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What is a Shunt Resistor?

Author: Apogeeweb
Date: 6 Sep 2021
How Does a Shunt Resistor Work

Ⅰ Introduction

A shunt is an electrical device that creates a low-resistance route for a current to flow through. This allows the current to flow to a different part of the circuit. Ammeter shunts and current shunt resistors are two terms for shunts. A shunt resistor is used to measure alternating or direct electric current. The voltage drop across the resistor is used to determine this. Shunt resistors were once used to describe a resistor connected in parallel to an ammeter as a shunt to increase the current measurement range, but in recent years, all resistors used to detect circuit current have been referred to as shunt resistors (current sense shunt resistor).


This vedio shows a shunt resistor



Ⅰ Introduction

Ⅱ What Does a Shunt Resistor Do?

Ⅲ How Does a Shunt Resistor Work?

Ⅳ How to Measure Current by a Shunt Resistor?

Ⅴ Position of the Shunt Resistor in the Circuit When Measuring Current

Ⅵ How to Select a Shunt Resistor?

6.1 How to Calculate Shunt Resistance?

6.2 Shunt Resistor Parameters

Ⅶ How to Wire a Shunt Resistor?

Ⅷ Frequently Asked Questions about Shunt Resistor


Ⅱ What Does a Shunt Resistor Do?

The electrical shunt is a device that creates a low-resistance route that allows electricity to travel through or be redirected past a defined point in a circuit. Some meters have built-in precision current shunts that allow measurements in terms of DC and Watts to be taken. Electrical shunts can also be used to measure the flow of DC.


The formula for Ohm's law is as follows: V = I × R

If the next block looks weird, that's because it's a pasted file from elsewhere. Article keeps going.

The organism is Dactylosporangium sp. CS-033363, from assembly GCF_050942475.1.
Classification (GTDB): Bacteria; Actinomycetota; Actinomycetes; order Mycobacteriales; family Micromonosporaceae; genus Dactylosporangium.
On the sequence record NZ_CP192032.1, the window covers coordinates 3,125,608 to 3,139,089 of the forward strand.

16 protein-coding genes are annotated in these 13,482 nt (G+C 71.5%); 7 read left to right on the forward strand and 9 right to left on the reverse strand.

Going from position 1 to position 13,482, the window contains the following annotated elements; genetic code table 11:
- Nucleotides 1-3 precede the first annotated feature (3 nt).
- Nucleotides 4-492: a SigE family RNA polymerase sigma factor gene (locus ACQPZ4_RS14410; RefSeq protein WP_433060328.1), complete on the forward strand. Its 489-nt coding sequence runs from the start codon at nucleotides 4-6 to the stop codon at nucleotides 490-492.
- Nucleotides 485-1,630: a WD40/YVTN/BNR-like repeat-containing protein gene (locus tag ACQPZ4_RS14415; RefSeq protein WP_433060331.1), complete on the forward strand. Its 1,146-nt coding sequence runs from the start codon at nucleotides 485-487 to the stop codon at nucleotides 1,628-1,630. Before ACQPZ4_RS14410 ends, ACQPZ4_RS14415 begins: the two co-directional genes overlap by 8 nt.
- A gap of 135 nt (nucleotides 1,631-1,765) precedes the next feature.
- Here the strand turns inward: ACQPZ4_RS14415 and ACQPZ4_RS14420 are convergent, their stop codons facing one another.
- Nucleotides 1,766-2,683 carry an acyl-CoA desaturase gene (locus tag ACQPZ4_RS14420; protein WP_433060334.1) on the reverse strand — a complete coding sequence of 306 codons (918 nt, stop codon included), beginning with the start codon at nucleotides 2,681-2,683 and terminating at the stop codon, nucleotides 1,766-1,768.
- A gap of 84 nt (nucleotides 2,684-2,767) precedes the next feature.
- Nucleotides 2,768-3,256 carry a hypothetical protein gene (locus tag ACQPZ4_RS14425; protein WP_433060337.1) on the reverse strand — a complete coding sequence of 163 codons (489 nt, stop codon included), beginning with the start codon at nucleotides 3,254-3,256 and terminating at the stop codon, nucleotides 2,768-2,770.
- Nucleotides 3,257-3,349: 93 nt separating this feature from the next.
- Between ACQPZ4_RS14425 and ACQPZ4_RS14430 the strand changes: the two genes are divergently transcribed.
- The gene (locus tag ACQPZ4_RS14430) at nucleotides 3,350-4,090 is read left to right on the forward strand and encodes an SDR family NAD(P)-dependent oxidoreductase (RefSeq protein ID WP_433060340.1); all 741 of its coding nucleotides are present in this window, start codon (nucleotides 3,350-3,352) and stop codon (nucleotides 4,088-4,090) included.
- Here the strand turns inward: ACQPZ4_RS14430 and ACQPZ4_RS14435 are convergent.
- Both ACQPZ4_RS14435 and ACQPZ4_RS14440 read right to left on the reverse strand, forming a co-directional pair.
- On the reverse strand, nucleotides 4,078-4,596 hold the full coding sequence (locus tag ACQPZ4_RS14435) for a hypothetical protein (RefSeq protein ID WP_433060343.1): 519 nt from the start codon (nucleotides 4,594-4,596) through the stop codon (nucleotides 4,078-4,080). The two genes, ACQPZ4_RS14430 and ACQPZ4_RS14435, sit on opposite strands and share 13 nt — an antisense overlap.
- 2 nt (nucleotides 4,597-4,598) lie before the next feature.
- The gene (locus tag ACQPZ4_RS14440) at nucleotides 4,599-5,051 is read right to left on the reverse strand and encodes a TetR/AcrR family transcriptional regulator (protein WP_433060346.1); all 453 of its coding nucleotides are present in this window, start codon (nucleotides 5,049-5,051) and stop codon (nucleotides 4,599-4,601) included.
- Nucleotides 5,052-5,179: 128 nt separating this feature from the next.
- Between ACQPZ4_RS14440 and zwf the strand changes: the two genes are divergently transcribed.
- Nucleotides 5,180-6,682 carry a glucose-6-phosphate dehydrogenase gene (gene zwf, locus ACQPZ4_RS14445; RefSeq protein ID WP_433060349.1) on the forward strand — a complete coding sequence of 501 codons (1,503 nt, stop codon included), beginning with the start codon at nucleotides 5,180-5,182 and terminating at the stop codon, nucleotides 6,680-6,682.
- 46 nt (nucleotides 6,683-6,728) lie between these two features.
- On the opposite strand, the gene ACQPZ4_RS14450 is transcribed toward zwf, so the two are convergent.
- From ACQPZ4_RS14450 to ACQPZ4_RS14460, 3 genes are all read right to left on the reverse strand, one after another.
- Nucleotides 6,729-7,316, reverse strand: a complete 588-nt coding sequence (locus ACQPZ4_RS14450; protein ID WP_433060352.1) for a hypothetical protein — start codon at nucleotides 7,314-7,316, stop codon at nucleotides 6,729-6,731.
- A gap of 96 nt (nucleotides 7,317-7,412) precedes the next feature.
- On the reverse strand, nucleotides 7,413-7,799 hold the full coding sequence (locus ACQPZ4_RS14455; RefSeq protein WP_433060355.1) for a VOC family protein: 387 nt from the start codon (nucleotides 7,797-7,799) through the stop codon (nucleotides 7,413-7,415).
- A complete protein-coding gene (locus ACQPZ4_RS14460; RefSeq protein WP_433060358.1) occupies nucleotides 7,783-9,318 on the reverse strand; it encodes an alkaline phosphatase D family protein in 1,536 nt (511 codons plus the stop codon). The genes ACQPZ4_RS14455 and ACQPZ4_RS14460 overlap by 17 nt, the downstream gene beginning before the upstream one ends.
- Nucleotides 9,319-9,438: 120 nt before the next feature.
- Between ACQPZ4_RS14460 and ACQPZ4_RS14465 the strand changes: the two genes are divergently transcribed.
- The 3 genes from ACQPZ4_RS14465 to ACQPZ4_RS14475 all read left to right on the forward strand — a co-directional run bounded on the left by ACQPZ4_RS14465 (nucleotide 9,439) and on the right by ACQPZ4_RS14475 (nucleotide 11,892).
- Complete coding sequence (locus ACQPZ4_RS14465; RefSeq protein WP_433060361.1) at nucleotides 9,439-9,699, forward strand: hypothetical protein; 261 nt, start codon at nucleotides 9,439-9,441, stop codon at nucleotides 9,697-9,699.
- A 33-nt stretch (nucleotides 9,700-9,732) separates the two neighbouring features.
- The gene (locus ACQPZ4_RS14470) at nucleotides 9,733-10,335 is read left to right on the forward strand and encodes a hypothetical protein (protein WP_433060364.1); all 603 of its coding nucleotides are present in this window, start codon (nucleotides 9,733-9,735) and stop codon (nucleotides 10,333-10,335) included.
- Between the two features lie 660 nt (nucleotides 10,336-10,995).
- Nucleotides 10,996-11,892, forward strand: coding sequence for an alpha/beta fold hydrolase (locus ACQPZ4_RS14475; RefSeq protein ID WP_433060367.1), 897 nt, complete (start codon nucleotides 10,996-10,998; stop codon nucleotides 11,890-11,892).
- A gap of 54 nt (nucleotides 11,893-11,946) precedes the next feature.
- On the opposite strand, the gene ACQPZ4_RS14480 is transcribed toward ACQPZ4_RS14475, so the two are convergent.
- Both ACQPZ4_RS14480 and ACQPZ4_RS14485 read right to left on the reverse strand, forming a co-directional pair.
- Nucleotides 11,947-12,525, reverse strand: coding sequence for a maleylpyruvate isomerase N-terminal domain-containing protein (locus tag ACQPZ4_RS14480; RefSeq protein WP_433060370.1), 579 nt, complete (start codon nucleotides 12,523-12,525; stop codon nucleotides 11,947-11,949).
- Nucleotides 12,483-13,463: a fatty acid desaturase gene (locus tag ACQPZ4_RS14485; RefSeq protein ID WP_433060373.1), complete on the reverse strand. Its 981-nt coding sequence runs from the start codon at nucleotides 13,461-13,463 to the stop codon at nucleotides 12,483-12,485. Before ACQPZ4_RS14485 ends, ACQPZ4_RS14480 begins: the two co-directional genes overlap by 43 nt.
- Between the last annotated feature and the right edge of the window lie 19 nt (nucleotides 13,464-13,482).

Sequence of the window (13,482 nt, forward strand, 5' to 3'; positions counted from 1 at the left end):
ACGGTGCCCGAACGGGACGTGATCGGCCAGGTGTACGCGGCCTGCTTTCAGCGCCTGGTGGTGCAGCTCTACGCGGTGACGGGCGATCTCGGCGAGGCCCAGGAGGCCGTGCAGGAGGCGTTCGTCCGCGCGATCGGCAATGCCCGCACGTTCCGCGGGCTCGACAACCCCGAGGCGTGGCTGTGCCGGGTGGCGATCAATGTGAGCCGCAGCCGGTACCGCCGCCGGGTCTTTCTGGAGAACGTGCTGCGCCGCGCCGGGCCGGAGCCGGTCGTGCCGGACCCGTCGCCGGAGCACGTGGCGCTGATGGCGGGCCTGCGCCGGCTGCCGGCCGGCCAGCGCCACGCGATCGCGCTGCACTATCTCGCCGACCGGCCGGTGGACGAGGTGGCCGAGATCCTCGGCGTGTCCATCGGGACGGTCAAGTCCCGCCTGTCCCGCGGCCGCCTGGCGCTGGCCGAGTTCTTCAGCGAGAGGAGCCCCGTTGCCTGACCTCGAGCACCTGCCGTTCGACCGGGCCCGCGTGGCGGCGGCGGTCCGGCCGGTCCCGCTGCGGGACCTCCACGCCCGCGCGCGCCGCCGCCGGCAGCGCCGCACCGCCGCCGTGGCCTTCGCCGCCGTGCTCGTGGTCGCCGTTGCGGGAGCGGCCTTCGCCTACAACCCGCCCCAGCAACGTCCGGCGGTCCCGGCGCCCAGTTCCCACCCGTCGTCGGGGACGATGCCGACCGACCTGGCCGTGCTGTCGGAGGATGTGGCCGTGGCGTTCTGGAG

This equation applies to the voltage (V) created across the resistance (R in ohms) as a function of the resistance and the current (I in amps) flowing through it. A current shunt with a resistance of 0.002 ohms and a current of 30 amps, for example, will generate 0.002 x 30 = 0.06 volts or 60 millivolts (milliVolts).


By including a current shunt into a measurement circuit, you can determine the voltage drop across the shunt. The calculation of current measurement using Ohm's law will be possible thanks to the assessment of current shunt resistance. The current shunt resistance can also be calibrated using Ohm's law.


Shunt resistors are commonly used in the following applications:

  • Current circulating through a battery is measured, and power output is monitored.
  • Before the signal reaches the circuit elements, high-frequency noise is redistributed (this requires a shunt with a capacitator).
  • Installation in a DC connects the container with a negative conductor connecting the batteries to the inverter.
  • Control equipment, such as battery chargers and power sources, provides overload protection.


Ⅲ How Does a Shunt Resistor Work?

The technological limits of a shunt resistor differ from those of a conventional resistor. Shunt resistors allow for high precision while maintaining a low ohmic value. To reach such great precision, a Kelvin connection is recommended. This connection eliminates difficulties like lead sensitivity and resistance.


The value of a shunt resistor can be influenced by several reversible and irreversible causes. Long-term stability and irreversible change in resistance are ensured by the accompanying mechanical, electrical, and thermal stresses. The Temperature Coefficient of Resistance (TCR) is measured in ppm/ and represents the drift caused by the transistor cooling or heating due to changes in ambient temperature. The Power Coefficient of Resistance (PCR) or ppm/W is used to express the amount of power that the resistor must dissipate.


Electrical shunts are commonly used to safeguard the speed controller from a load that consumes too much current or to limit the motor's speed. By disconnecting the shunt from the sense line, the controller's speed can be increased. After that, the sense line must be linked to the ground. Because there will be no voltage drop, the speed controller will generate the maximum amount of power feasible. However, if the load on the controller transistors is too great, this could be dangerous.


A high-precision current shunt can also be utilized for equipment bench testing. This current shunt can be used in conjunction with a voltmeter to determine the amount of current flowing through the circuit. The use of a sensitive voltmeter ensures a high level of safety in the measurement of greater currents than can be achieved with a regular multimeter.


Ⅳ How to Measure Current by a Shunt Resistor?